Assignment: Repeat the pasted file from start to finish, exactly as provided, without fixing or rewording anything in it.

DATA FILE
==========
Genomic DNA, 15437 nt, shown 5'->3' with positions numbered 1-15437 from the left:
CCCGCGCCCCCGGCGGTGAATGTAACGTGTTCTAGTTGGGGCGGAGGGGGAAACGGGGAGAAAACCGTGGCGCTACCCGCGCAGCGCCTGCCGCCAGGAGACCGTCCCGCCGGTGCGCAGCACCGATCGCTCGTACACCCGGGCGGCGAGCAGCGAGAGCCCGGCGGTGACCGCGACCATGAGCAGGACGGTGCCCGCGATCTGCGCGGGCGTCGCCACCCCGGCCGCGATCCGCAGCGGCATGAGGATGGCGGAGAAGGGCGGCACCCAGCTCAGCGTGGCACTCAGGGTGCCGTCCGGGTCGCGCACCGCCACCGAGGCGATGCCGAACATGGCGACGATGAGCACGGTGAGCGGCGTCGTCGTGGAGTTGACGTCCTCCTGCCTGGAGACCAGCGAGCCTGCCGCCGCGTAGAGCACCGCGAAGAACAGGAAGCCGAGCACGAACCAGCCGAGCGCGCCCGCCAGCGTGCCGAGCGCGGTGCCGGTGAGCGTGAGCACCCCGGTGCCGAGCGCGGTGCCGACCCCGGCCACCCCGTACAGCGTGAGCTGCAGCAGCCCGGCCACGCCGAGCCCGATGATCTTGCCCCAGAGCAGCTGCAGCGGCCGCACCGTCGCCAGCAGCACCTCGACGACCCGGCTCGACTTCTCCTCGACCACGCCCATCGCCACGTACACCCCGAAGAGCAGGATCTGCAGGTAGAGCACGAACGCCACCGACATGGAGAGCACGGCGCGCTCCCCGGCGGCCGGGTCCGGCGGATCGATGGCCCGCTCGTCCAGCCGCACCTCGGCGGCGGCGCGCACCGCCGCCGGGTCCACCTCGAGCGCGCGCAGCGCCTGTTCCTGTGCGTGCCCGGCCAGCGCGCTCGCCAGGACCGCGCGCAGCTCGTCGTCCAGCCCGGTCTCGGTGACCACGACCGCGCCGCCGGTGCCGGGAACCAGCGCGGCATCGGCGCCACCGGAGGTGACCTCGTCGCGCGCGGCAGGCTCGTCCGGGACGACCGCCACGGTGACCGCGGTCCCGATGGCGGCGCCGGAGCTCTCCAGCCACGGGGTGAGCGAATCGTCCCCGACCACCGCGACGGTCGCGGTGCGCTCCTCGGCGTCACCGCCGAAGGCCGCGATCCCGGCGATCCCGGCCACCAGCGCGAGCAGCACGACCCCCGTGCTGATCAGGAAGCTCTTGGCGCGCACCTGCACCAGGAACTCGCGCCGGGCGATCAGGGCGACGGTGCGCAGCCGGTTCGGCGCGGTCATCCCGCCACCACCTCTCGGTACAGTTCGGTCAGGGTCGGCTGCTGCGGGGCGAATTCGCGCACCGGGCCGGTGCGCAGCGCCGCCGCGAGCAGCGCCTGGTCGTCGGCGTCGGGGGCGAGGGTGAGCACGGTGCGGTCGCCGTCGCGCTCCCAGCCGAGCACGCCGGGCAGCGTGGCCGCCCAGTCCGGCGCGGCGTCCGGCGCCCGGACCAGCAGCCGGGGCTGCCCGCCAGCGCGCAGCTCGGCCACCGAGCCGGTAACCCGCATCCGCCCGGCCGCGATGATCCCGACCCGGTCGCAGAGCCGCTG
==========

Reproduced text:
Genomic DNA, 15437 nt, shown 5'->3' with positions numbered 1-15437 from the left:
CCCGCGCCCCCGGCGGTGAATGTAACGTGTTCTAGTTGGGGCGGAGGGGGAAACGGGGAGAAAACCGTGGCGCTACCCGCGCAGCGCCTGCCGCCAGGAGACCGTCCCGCCGGTGCGCAGCACCGATCGCTCGTACACCCGGGCGGCGAGCAGCGAGAGCCCGGCGGTGACCGCGACCATGAGCAGGACGGTGCCCGCGATCTGCGCGGGCGTCGCCACCCCGGCCGCGATCCGCAGCGGCATGAGGATGGCGGAGAAGGGCGGCACCCAGCTCAGCGTGGCACTCAGGGTGCCGTCCGGGTCGCGCACCGCCACCGAGGCGATGCCGAACATGGCGACGATGAGCACGGTGAGCGGCGTCGTCGTGGAGTTGACGTCCTCCTGCCTGGAGACCAGCGAGCCTGCCGCCGCGTAGAGCACCGCGAAGAACAGGAAGCCGAGCACGAACCAGCCGAGCGCGCCCGCCAGCGTGCCGAGCGCGGTGCCGGTGAGCGTGAGCACCCCGGTGCCGAGCGCGGTGCCGACCCCGGCCACCCCGTACAGCGTGAGCTGCAGCAGCCCGGCCACGCCGAGCCCGATGATCTTGCCCCAGAGCAGCTGCAGCGGCCGCACCGTCGCCAGCAGCACCTCGACGACCCGGCTCGACTTCTCCTCGACCACGCCCATCGCCACGTACACCCCGAAGAGCAGGATCTGCAGGTAGAGCACGAACGCCACCGACATGGAGAGCACGGCGCGCTCCCCGGCGGCCGGGTCCGGCGGATCGATGGCCCGCTCGTCCAGCCGCACCTCGGCGGCGGCGCGCACCGCCGCCGGGTCCACCTCGAGCGCGCGCAGCGCCTGTTCCTGTGCGTGCCCGGCCAGCGCGCTCGCCAGGACCGCGCGCAGCTCGTCGTCCAGCCCGGTCTCGGTGACCACGACCGCGCCGCCGGTGCCGGGAACCAGCGCGGCATCGGCGCCACCGGAGGTGACCTCGTCGCGCGCGGCAGGCTCGTCCGGGACGACCGCCACGGTGACCGCGGTCCCGATGGCGGCGCCGGAGCTCTCCAGCCACGGGGTGAGCGAATCGTCCCCGACCACCGCGACGGTCGCGGTGCGCTCCTCGGCGTCACCGCCGAAGGCCGCGATCCCGGCGATCCCGGCCACCAGCGCGAGCAGCACGACCCCCGTGCTGATCAGGAAGCTCTTGGCGCGCACCTGCACCAGGAACTCGCGCCGGGCGATCAGGGCGACGGTGCGCAGCCGGTTCGGCGCGGTCATCCCGCCACCACCTCTCGGTACAGTTCGGTCAGGGTCGGCTGCTGCGGGGCGAATTCGCGCACCGGGCCGGTGCGCAGCGCCGCCGCGAGCAGCGCCTGGTCGTCGGCGTCGGGGGCGAGGGTGAGCACGGTGCGGTCGCCGTCGCGCTCCCAGCCGAGCACGCCGGGCAGCGTGGCCGCCCAGTCCGGCGCGGCGTCCGGCGCCCGGACCAGCAGCCGGGGCTGCCCGCCAGCGCGCAGCTCGGCCACCGAGCCGGTAACCCGCATCCGCCCGGCCGCGATGATCCCGACCCGGTCGCAGAGCCGCTG